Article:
WIND AND WAVES

Learning Intention:

 

To understand the effects of wind on the sea. 

Why do waves occur in the ocean? Thanks to Guru Cool TV for the video 

Discussion:

 

Have you wondered where waves come from? 

What is making the water move? 

 

Waves are energy from the wind making the water go up, down and around. The faster, the further and the longer the wind blows the bigger the waves will grow.

 

Why are there still waves at the beach, even when it is not windy? 

 

If the wind stops, or changes direction, the waves will stop growing, but they won’t stop travelling. Waves keep travelling away from where they were created, sometimes for days, until they run into something like a beach. So when you look at the waves breaking at the beach, those waves might be at the end of a long journey.  They may have been created thousands of kilometres away, or they could have been created near you.

 

Oceanographers have measured waves in the Southern Ocean and have watched them travel across the Pacific Ocean all the way to the beaches of North America, more than a week later.

 

Storms can make enormous waves. If waves from two different storms collide they can create “freak waves”.  Some have measured around 25 metres high.  That would be like five giraffes standing on top of each other!

 

What are swells? 

 

Swells are rolling waves that travel long distances through the ocean. They are not generated by the local wind, but by distant storms. Swells are typically smooth waves, not choppy like wind waves. A swell is measured from the crest (top) to the trough (bottom).  

 

To measure waves like a scientist you need to understand the characteristics of a wave:

 

The amplitude measures the waves height from the sea level, to the crest (top) of the wave.

The wave height is measured from the trough (bottom) of the wave, to the crest.

The wavelength measures the distance from crest to crest.

The wave period is the time of one cycle from one crest to the next.

Activity:  Marine reports, measure and label a wave.

 

Draw a wave and label the crest and trough. Measure the amplitude, height and wavelength.

 

Look at the Met Service Marine report for today in your area.  https://www.metservice.com/marine

 

What does it tell you about the sea state, wind and waves?

 

There are several weather buoys around the coastline of New Zealand. These collect and record data about the weather, water quality and even the size of the waves. See if you can find a weather or wave buoy near to where you live.

 

There is a wave measuring buoy just outside Wellington's Taputeranga marine reserve. It provides wave information for shipping and forecasting. Have a look at the data here.
 
The Canterbury wave buoy is moored 17 kilometers east of Le Bon’s Bay, Banks Peninsula. It sends information about the waves every half hour. Check it out here.

 
The Port of Tauranga has a weather conditions monitoring system. This is updated every three minutes giving you wave height, wind direction and other weather information. Check it out here.

 
Bowentown wave buoy, on the Bay of Plenty coastline shows not only wave height, but also water temperature. View the data here.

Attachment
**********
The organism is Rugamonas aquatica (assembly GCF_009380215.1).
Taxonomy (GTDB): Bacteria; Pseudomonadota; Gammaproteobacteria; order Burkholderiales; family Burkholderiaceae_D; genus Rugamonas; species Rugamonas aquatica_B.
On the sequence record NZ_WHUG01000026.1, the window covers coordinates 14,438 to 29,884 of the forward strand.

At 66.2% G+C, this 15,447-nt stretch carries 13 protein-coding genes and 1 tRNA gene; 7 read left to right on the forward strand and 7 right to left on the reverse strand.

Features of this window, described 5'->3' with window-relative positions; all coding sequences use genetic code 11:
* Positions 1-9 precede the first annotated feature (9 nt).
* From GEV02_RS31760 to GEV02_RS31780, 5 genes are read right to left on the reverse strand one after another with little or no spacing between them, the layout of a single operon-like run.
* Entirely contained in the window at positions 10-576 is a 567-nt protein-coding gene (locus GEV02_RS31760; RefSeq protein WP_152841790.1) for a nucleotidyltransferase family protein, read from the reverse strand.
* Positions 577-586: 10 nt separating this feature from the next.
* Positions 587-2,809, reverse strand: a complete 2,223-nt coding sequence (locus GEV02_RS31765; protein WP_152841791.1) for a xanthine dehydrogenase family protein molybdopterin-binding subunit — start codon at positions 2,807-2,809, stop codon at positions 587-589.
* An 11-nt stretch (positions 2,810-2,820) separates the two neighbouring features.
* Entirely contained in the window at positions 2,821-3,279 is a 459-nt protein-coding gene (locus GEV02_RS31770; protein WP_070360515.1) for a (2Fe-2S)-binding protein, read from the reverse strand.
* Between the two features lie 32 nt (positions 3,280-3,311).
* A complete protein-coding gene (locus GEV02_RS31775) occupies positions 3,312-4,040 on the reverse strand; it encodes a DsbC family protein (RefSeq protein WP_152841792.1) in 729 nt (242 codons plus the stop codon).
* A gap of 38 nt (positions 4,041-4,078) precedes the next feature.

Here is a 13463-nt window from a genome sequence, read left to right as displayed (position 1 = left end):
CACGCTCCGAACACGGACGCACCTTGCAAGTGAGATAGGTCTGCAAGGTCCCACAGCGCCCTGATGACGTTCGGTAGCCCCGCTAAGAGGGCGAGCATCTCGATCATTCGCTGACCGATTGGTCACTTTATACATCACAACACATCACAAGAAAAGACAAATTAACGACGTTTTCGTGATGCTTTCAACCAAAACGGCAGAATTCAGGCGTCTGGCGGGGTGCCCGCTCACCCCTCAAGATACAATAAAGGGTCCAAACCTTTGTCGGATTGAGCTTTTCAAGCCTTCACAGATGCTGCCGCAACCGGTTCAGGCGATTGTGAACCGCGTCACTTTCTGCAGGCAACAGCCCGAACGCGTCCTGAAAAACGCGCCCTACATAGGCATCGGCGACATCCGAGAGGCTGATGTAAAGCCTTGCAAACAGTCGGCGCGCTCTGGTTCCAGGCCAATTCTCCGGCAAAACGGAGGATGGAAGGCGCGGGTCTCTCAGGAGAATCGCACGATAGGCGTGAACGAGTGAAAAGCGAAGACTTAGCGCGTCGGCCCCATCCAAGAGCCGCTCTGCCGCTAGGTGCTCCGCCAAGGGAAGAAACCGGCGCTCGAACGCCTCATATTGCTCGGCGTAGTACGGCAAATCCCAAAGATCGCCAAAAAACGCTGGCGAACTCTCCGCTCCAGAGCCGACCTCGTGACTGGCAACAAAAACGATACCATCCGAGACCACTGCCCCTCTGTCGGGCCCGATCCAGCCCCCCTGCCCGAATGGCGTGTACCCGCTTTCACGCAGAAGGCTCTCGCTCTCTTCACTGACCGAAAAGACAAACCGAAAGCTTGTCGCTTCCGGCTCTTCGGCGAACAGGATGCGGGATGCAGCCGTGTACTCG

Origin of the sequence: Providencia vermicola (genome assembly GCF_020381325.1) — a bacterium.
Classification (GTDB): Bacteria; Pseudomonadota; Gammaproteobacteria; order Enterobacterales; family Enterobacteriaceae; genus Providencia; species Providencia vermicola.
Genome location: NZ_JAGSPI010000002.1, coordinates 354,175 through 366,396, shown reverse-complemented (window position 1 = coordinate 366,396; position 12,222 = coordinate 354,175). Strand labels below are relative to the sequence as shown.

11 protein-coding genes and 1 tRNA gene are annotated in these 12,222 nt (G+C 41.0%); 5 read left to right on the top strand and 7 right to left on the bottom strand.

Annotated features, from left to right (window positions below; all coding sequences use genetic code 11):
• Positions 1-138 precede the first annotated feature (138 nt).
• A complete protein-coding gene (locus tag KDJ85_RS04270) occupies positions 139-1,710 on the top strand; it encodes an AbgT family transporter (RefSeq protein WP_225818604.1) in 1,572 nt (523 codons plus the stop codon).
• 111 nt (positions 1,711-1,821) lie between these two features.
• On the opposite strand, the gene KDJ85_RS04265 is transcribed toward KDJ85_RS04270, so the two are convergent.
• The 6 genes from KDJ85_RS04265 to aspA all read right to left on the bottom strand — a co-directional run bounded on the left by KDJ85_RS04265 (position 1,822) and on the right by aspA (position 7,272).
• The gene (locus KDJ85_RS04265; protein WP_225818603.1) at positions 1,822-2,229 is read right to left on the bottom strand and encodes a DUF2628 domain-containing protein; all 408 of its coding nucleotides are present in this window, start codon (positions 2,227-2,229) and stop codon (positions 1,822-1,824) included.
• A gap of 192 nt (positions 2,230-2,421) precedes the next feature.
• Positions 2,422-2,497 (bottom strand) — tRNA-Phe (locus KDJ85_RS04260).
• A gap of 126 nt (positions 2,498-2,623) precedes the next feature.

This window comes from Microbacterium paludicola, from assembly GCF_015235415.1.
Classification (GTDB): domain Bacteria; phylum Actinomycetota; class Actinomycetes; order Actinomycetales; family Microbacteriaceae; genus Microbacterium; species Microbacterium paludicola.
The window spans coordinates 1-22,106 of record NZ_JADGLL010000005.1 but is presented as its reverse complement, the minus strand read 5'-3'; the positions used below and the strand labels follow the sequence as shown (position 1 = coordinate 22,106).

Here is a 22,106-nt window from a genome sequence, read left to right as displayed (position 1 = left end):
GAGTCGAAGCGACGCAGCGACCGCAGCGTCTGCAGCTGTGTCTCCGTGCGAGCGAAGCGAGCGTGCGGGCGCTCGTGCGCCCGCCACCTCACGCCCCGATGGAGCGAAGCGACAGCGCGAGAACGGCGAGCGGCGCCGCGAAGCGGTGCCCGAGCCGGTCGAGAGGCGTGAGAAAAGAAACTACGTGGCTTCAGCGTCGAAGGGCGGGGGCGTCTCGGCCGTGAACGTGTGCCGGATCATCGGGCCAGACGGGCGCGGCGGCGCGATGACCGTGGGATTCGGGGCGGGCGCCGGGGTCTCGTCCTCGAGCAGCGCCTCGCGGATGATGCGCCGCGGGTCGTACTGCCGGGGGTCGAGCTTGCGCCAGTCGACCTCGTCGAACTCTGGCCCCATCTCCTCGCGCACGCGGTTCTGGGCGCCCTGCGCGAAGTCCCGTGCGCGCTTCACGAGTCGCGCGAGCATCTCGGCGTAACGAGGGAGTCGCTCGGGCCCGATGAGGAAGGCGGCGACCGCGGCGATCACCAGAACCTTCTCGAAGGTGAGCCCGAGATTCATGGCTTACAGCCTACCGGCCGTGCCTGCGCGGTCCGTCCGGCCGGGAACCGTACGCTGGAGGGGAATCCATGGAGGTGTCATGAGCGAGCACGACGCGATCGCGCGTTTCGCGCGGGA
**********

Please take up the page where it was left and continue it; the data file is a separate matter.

Over a two week period choose one of the sites providing data on wave height. Record the wave height each day and compare this to what the wind was in the area at the time. What conclusions can you draw about the relationship of wind to waves?

 

One of the things many people love about the ocean is the waves. People love to play in the waves, surf the waves, and the sound of the waves crashing on the beach.  But what are some of the dangers to watch for when we are in the waves?

Glossary:

 

Wind, Kōkōhau - Moving air

 

Ocean, Moana

 

Sailboat, Waka Hourua

 

Tāwhirimātea - The Atua or god of weather including the god of wind.  He is the son of Papatūānuku (earth mother) and Ranginui (sky father)

 

Meteorologist - A weather scientist

 

Oceanographer - Someone who studies the ocean

 

Anemometer - An instrument for measuring wind speed

 

Anemometer - An instrument for measuring wind speed

 

Wind Vane - A device that measures the direction of the wind

 

Weather Prediction - What you think will happen with the weather

 

Sea buoy - A floating marker in the sea

 

Knot - One nautical mile per hour

 

Compass - A tool for finding direction such as North, South, East or West

 

Sea Breeze and Land Breeze - The winds created by a difference in temperature between the sea and the land

 

Prevailing Wind - The most common wind in a location

Sea State - The height of the waves

 

Wind Rose Diagram - A diagram that summarizes information about the wind at a particular place and over a period of time

 

Ocean swell, Hone - A long rolling wave that is formed a long way away

 

Wind Turbine, Kapohau - A propeller that gets spun by the wind to turn wind power into energy

You might also like to try these other activities from WHEN THE WIND BLOWS

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THE NEED FOR SPEED 

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WHICH WAY WIND

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DISCOVERING WIND 

Do you want to learn more about the wind?

Try these learning experiences as well.

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A FORCE TO BE RECKONED WITH

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HOW SAIL BOATS WORK

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FEEL THE POWER

OF THE WIND

And when you think you have learnt enough then it is time to design your own technology to harness the power of the wind. 

Get in touch with Yachting New Zealand

 

Postal address: PO Box 33 1487, Takapuna, Auckland 0740

Email: reception@yachtingnz.org.nz

Phone: +64 (9) 361 1471

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This work is licensed under CC0 1.0